The establishment of rents between a landlord and tenant in all housing spaces shall hereafter be determined by the provisions of this ordinance. The expiration of a lease or at the termination of the lease of a periodic tenant, no landlord may request or receive a percentage increase in rent which is greater than six (6%) per cent without first petitioning the Rent Control Board.

The rental for housing space shall not be increased more than 6% in any consecutive twelve (12) month period irrespective of the number of different tenants occupying said housing space during said 12 month period, any change of ownership of the landlord or vacancy of the housing space. [NRO 15:9B-3]

As a result of the April 17, 1985 amendment to the ordinance limiting increases to 25% in a year, plaintiff was unable to obtain the 6% increase. Plaintiff then filed a verified complaint in lieu of prerogative writs against defendants, Mayor and Council of the City of Newark and the City of Newark on May 7, 1985 challenging the constitutionality of the amendment. Defendant-intervenors are tenants of Cromwell Terrace who dispute the 6% increase.

On May 31, 1985, the court placed preliminary restraints on the application of the ordinance and ordered that the 6% increase be collected and held in escrow pending determination of this matter.


Constitutionality of the Ordinance.

The facial validity of a rent-control ordinance depends upon whether the regulatory scheme, in its entirety, permits an efficient landlord to receive a just and reasonable return on its

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investment. Hutton Park Gardens v. West Orange Town Council, 68 N.J. 543, 568 (1975); Troy Hills Village v. Township of Parsippany-Troy Hills, 68 N.J. 604, 620 (1975); Brunetti v. Borough of New Milford, 68 N.J. 576, 592 (1975). The Newark ordinance, on its face, defines a fair and reasonable return as an 11.5% return on investment. NRO 15:9B-2. The constitutionality of this provision is not questioned.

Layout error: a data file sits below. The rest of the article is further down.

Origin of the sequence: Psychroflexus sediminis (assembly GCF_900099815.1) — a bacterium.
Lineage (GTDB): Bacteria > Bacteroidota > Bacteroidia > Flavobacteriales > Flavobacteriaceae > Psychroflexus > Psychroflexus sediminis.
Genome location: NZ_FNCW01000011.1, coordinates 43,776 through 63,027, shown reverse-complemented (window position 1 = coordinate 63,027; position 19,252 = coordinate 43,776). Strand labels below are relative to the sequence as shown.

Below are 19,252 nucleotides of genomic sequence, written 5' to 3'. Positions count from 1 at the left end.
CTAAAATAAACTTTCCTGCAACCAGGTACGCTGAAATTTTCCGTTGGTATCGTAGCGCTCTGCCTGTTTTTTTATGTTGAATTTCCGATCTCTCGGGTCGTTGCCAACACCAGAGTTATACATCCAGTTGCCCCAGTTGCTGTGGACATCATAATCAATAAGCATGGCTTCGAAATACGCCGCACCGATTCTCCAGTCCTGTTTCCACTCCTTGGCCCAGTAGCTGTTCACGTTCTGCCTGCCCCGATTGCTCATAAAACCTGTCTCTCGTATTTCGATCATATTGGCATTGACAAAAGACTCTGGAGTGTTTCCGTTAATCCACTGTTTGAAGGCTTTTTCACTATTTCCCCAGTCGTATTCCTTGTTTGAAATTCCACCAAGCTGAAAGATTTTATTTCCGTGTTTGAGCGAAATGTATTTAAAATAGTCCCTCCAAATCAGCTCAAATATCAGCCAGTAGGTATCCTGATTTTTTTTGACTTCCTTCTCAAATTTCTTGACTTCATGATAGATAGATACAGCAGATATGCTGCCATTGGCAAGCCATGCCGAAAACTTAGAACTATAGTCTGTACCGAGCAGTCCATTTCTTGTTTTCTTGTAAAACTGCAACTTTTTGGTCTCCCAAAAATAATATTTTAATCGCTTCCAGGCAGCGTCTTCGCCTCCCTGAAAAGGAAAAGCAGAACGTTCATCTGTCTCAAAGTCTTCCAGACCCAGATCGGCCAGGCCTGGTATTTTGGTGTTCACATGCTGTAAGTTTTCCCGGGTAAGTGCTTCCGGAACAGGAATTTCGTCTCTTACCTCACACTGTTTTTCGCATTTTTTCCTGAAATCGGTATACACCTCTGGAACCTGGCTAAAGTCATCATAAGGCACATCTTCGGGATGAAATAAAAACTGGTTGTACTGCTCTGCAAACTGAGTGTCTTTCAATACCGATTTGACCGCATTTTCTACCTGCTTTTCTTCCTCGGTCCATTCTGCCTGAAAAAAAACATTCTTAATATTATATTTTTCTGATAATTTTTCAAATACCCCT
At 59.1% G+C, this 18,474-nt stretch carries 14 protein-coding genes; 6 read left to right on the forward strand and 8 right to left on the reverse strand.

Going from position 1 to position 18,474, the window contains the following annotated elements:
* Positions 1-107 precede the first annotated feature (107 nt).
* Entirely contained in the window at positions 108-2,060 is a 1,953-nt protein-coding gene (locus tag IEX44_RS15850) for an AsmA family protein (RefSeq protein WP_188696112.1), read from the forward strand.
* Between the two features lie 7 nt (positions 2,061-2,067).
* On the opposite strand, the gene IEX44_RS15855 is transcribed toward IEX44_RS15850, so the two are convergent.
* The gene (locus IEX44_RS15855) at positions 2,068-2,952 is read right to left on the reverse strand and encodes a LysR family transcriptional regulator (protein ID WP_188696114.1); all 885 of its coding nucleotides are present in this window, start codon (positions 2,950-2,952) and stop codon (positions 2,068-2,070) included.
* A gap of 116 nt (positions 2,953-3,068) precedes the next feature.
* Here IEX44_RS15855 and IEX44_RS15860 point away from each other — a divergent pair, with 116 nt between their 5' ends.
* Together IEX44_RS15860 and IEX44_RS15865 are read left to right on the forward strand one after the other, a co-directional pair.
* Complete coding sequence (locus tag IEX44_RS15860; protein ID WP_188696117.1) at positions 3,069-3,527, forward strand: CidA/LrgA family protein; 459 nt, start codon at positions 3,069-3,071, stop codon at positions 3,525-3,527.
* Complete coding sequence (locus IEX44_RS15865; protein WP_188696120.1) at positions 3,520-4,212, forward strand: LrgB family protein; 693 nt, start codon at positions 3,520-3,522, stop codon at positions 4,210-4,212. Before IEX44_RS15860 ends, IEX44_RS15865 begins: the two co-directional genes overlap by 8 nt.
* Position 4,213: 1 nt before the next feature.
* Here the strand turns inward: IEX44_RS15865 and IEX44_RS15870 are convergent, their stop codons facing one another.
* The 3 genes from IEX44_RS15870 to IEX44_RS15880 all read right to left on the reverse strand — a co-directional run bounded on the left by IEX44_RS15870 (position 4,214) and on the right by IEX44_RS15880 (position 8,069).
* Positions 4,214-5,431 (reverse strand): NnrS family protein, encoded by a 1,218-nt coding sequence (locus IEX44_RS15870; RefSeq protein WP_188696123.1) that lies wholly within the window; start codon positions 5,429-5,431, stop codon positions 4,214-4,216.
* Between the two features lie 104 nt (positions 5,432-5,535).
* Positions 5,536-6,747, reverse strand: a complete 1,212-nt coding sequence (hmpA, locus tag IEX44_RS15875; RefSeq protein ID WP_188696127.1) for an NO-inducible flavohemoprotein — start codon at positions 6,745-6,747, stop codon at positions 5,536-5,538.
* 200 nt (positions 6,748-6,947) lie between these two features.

The constitutional requirement that rent regulation permit a fair and reasonable return does not mandate any particular form for the regulation. Hutton, supra, 68 N.J. at 569. It does, however, require that the regulation serve a public purpose without arbitrariness and discrimination. Ibid. Consequently, the question is whether the 25% limitation on annual increases, including hardship increases, amounts to an arbitrary or discriminatory act of legislative power.

The very nature of rent control requires that a limit be placed on rent increases. Such limits have been held valid providing a safety valve, such as a hardship mechanism, exists which can assure an efficient landlord a fair return. Hutton, supra at 572. In Hutton, supra, our Supreme Court mandated that "every rent control ordinance must be deemed to intend, and will so be read, to permit property owners to apply to the local administrative agency for relief on the ground that the regulation entitles the owner to a just and reasonable return." Ibid. The amendment to the Newark ordinance before this court, goes one step further than the ordinances contemplated in Hutton by placing a limit on the hardship relief granted by the local administrative agency. As a practical matter, it would appear that severe hardships requiring more than a 25% increase would be rare. The court agrees with plaintiff that any such limit, even a generous 25%, is arbitrary in that it cannot be read as contemplated by Hutton, to insure a fair return.